9 Ways to Avoid Medicare Sales Scams

Open enrollment period may invite marketing abuses.

By SHARE

Medicare sales and marketing abuses are a recurring problem that doesn't get discussed much. However, persistent patterns of overly aggressive sales practices were serious enough to spur federal legislation last summer that spells out practices that Medicare beneficiaries should not encounter or, if they do, should not tolerate.

So, during open enrollment for Medicare, make sure you're on the alert for improper sales pitches and outright scams.

According to the National Association of Insurance Commissioners, here are nine marketing do's and don'ts that consumers need to know. Anyone who represents himself or herself as selling a Medicare policy:

1) Must be licensed by the state. Check with your state's insurance department to make sure the salesperson is a licensed agent. Find a link to your state insurance department's Web page.

2) May not make unsolicited contacts with prospective beneficiaries, such as door-to-door sales, cold calls, or approaching you in a parking lot.

3) Must have an appointment in advance before coming to your home.

4) Must arrange with you in advance the type of products that will be discussed during a scheduled sales appointment. At the appointment, the salesperson may not try to sell you other types of insurance coverage than the type(s) agreed upon in advance.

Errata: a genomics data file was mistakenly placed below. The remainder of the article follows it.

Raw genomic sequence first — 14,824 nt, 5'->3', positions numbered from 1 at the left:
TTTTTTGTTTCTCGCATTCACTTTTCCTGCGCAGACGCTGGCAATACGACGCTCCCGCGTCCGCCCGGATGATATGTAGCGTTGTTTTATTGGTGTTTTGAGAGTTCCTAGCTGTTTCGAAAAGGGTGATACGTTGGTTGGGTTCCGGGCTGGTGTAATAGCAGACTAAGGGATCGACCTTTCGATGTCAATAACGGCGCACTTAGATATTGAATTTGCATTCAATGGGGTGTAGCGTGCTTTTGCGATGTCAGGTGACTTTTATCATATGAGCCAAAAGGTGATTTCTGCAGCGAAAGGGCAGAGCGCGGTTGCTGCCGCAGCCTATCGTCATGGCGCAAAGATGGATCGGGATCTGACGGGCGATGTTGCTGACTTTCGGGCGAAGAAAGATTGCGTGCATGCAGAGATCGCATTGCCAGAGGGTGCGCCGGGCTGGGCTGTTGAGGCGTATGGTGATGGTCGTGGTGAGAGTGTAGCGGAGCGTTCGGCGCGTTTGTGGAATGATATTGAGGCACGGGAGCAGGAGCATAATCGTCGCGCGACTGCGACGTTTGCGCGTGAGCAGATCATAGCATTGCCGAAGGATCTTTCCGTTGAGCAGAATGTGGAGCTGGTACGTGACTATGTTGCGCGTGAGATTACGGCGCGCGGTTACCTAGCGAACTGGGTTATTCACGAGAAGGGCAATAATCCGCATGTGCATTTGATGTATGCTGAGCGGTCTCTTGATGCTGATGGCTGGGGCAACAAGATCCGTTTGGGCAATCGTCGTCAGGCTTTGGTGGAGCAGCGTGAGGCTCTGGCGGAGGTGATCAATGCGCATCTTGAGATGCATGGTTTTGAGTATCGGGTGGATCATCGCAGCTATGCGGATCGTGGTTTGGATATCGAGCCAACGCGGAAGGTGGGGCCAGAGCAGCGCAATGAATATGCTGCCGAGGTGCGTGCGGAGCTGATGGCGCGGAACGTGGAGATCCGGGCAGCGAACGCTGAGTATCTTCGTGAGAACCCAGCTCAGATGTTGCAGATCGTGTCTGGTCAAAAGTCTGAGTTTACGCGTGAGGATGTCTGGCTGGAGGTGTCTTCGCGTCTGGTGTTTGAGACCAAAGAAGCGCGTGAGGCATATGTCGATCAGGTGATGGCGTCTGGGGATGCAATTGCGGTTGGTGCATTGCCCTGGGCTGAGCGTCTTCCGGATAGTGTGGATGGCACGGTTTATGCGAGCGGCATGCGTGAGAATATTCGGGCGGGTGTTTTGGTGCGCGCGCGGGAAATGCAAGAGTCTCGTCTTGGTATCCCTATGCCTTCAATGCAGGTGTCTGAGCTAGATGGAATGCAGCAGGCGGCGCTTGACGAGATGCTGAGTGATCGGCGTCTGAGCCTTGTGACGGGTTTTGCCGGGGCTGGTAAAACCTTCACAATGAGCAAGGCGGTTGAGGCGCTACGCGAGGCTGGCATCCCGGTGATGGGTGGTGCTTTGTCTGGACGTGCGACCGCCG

5) May not try to sell you products that are not related to healthcare (like a life insurance policy or an annuity) during a sales or marketing presentation of a Medicare prescription drug or Medicare Advantage plan.

6) May not use certain healthcare settings, such as a doctor's office or a pharmacy, to attempt to sell you a plan.

7) May not use an educational event to attempt to sell you a plan.

8) May not offer you free meals at promotional or sales events.

9) May not offer you gifts or other promotional items whose value exceeds $15.

"There are always crooks out there trying to part seniors from their money," says Patricia Barry, a senior editor at AARP and author of Medicare Prescription Drug Coverage for Dummies.

Many abuses, she says, stem from federal rules for Medicare Advantage programs that make them more profitable for insurers than other types of Medicare coverage, including providing richer commissions to insurance agents selling the policies. Those concerns spurred this year's law and adoption of new marketing rules, but problems will not magically disappear.

Barry says that seniors must be informed and that this process starts with learning about their Medicare plan. "A lot of people don't even know the kind of plan they have already," she says. "One of the problems people had last year is that they didn't even know they were being sold a Medicare Advantage plan."

"Medicare is very confusing here because there are so many plans," says Barry, a native of Britain who is struck that it took her 360 pages in her book to describe the U.S. drug program for seniors. "In my own country, I could do it in six words: 'Seniors pay nothing for prescription drugs.' "

If you have a Medicare complaint, you can call 1-800-MEDICARE (1-800-633-4227). TTY users should call 1-877-486-2048.